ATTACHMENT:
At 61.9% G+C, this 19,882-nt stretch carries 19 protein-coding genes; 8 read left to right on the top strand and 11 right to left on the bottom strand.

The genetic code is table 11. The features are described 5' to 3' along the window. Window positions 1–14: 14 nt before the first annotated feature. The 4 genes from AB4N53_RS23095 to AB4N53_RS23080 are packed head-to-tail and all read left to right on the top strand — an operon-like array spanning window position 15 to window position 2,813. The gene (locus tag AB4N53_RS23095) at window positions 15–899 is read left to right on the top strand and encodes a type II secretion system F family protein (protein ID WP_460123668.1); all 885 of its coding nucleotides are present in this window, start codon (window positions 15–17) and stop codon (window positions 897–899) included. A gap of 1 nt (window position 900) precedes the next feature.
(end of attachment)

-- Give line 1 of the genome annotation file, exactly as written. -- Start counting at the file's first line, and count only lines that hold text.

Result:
At 61.9% G+C, this 19,882-nt stretch carries 19 protein-coding genes; 8 read left to right on the top strand and 11 right to left on the bottom strand.